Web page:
By Stephen Gowans, What’s Left
There is no compelling evidence that the Syrian government has used chemical weapons against the rebel forces which seek its overthrow, and for purely military reasons, it’s highly unlikely that they have been used. Simply put, the Syrian army can kill more rebels with missiles, tanks and heavy artillery, even rifles, than with chemical agents. But even if chemical weapons have been used, a military intervention by the United States, its NATO allies, or its regional proxies, would fail the test of humanitarian intervention. First, it would exacerbate, not reduce, the suffering of Syrians. Second, it would be undertaken for concealed reasons of economic and geo-strategic gain, not to protect Syrians from chemical weapons, and neither for the promotion of multi-party representative democracy or to encourage tolerance of dissent.
Three reasons the chemical weapons case against the Syrian government is weak at best
1. Britain and Israel claim to have evidence that the Syrian army used chemical agents against armed rebels. The British evidence is based on tissue samples taken from armed rebels who claim to have been gassed by loyalist forces. To concretely make the case that the Syrian army used chemical weapons:
• The tissue samples would have to test positive for chemical agents.
• There could be no possibility the samples were tampered with.
• A direct link between the contaminated tissue and an attack by Syrian forces would need to be established.
Concerning the first point, we have nothing to rely on but the word of British authorities. Should we believe them? Britain has been implicated in attempts to concoct pretexts for military intervention with phony evidence before (see the bogus WMD claims used to justify the war on Iraq and the genocide fear-mongering pressed into service to justify NATO’s 1999 air war on Yugoslavia.)
What’s more, Britain is hardly a neutral party to the conflict in Syria, and therefore has an interest in manufacturing justifications for more open and direct meddling. That’s not to say that the tissue sample didn’t test positive, only that it would be foolhardy to suppose that a country that “sexed up” evidence to justify a war on Iraq can be trusted.
Secondly, “the samples collected by Britain may have been tainted by rebels who want to draw the West into the conflict on their side” , a point made by US officials.
Third, “the detection of chemical agents doesn’t necessarily mean they were used in an attack by the Syrian” army.  Rebels, for example, may have been accidentally exposed to chemical agents they, themselves, had in their possession.
The key point is that evidence of tissue contamination (if indeed such evidence exists) is not evidence that the Syrian army used chemical agents, since there are multiple possible ways in which the tissue could have become contaminated.
2. Once US president Barack Obama declared that the use of chemical weapons by the Syrian government was a red line that would trigger a more muscular US intervention, the Syrian calculus turned decidedly against their use (and, as we’ll see in a moment, purely military considerations had already made their use highly unlikely.) Using chemical agents against rebels would play directly into Washington’s hands, giving the bellicose superpower a pretext to intervene militarily in an open and direct fashion. This would be a disadvantage that would grossly outweigh any advantage that accrued from the weapons’ use.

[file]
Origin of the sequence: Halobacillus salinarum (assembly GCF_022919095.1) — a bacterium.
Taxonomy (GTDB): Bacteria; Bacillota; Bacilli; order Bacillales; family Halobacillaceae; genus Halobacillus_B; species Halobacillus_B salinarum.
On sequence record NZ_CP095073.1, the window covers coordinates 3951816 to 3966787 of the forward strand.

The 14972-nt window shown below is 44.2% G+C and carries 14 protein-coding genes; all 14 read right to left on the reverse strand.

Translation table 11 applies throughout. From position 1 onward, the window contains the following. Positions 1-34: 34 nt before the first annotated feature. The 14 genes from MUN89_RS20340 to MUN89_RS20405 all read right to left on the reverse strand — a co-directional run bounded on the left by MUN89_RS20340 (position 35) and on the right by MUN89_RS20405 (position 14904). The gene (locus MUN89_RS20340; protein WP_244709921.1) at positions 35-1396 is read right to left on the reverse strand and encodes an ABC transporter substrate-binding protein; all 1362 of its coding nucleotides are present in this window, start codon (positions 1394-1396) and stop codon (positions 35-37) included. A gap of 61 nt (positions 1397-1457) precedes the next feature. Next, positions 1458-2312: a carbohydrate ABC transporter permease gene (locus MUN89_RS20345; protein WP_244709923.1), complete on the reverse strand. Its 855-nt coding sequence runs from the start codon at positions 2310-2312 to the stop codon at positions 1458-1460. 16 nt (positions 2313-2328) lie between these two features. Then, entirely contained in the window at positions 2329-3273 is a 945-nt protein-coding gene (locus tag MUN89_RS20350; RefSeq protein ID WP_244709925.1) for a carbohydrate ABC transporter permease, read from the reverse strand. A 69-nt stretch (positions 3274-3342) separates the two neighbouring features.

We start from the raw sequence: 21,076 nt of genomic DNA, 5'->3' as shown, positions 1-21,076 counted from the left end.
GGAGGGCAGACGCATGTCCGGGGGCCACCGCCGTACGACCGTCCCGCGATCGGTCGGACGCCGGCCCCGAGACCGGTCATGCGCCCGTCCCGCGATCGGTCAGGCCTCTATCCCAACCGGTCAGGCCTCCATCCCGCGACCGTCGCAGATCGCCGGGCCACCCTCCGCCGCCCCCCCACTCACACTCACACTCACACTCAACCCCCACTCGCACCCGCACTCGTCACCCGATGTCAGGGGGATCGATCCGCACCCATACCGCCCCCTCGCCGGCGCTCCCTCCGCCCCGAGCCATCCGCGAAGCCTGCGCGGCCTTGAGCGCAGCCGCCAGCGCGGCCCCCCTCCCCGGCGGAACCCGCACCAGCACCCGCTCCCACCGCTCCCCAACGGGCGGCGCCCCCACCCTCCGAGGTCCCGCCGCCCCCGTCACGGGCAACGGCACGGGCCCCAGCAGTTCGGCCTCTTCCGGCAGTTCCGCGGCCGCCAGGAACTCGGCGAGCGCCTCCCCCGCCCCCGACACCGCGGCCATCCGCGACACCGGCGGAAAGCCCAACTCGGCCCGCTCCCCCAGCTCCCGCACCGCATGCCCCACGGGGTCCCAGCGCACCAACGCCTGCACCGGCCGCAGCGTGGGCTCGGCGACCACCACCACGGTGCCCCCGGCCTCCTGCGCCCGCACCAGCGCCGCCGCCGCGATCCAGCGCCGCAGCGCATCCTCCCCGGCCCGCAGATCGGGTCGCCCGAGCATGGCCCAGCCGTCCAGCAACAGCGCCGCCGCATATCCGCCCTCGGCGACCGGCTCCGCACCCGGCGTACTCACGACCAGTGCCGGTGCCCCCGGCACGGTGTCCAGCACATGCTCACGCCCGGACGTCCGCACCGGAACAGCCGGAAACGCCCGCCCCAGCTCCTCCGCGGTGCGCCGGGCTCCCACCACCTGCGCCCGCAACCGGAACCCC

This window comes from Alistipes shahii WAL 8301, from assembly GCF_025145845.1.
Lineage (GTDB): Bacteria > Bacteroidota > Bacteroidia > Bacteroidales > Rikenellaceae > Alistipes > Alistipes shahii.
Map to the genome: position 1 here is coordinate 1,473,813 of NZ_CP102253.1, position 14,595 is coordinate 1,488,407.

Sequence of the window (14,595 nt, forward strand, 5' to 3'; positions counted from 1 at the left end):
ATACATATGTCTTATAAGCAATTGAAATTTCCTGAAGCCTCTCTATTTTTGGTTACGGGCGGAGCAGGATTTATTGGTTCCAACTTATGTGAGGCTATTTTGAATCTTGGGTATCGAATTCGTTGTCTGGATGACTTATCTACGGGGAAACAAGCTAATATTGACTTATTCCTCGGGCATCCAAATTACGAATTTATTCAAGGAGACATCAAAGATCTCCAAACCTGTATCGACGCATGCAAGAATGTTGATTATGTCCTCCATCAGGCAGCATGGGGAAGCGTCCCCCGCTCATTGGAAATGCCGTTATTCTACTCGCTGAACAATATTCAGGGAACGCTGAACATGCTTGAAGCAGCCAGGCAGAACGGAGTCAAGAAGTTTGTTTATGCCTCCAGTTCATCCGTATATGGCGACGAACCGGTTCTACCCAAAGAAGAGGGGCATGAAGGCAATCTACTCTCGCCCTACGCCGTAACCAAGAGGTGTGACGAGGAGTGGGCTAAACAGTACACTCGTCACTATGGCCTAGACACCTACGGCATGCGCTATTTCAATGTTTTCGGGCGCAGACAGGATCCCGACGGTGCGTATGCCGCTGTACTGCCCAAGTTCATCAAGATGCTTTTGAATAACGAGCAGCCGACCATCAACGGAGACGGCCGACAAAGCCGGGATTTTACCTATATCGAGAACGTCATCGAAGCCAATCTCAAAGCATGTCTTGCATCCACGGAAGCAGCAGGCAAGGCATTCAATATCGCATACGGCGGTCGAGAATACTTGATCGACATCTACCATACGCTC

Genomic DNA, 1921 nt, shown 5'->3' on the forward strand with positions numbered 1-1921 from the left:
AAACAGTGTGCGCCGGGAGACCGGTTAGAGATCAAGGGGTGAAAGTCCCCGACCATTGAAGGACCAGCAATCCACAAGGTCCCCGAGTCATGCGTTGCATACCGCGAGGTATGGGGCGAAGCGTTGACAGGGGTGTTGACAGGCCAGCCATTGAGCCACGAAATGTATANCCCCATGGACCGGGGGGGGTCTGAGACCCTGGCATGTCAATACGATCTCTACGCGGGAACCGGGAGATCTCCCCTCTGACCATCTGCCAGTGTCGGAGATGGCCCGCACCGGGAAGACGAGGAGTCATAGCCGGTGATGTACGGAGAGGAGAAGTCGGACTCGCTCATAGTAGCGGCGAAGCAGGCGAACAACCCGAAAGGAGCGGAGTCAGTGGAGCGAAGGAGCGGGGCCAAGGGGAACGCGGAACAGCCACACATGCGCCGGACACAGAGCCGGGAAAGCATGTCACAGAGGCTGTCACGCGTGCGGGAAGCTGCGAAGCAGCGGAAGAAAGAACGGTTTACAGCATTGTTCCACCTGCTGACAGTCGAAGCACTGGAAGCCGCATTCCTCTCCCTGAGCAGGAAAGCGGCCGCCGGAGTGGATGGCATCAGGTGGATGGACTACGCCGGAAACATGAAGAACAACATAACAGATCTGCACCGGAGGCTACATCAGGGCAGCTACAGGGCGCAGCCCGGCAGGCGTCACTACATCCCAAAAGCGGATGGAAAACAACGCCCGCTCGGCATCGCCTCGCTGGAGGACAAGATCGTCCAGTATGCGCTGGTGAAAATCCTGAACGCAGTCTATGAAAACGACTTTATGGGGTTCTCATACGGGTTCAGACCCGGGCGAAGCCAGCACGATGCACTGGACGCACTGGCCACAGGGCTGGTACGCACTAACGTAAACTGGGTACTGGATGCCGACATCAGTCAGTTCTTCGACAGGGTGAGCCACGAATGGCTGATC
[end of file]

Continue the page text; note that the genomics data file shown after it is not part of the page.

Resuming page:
Except for WWI, chemical weapons have rarely been used by any military, not because there are international agreements against their use, but because they’re largely ineffective. In fact, it could be said that many countries have agreed to forebear from using them, not out of horror over their effects, but because chemical weapons are largely useless in warfare.
Political scientist John Mueller, who invented, with Karl Mueller, the idea of sanctions of mass destruction, has examined fear-mongering over chemical, biological and radiological weapons in his Atomic Obsession: Nuclear Alarmism from Hiroshima to Al-Qaeda (Oxford University Press, 2010). Mueller makes the point that chemical agents and toxins are rarely used in warfare because they’re ineffective. They kill fewer people than conventional weapons do, and their classification as weapons of mass destruction is purely political, having more to do with stoking fear of weak countries that have them than with their actual destructive power. 
One of the drawbacks of chemical agents from a military point of view is that they’re easily countered. The intended targets need only don gas masks. And because soldiers in WWI were outfitted with protective gear, most of those who were gassed survived. A mere one percent of battle deaths were due to gas. By contrast, wounds from conventional weapons were 10 to 12 times more likely to be deadly. Gas made war uncomfortable, to no purpose, concluded the British, in their official history of WWI, which was why gas was retired from active use in WWII and after.
The other problem with gas is that it’s messy and unpredictable. It can blow back on the attackers (true too of biological weapons.)
And gas is terribly inefficient. A ton of sarin, delivered in the open, and under ideal weather conditions, would produce fewer casualties than conventional weapons. If the sun is out, and winds moderate, the destructive effects are reduced by up to 90 percent. In WWI it took an average of one ton of gas to produce a single casualty. Mueller correctly points out that chemical agents are so ineffective in killing large numbers of combatants that they can only be legitimately called weapons of mass destruction if pistols and machetes are too.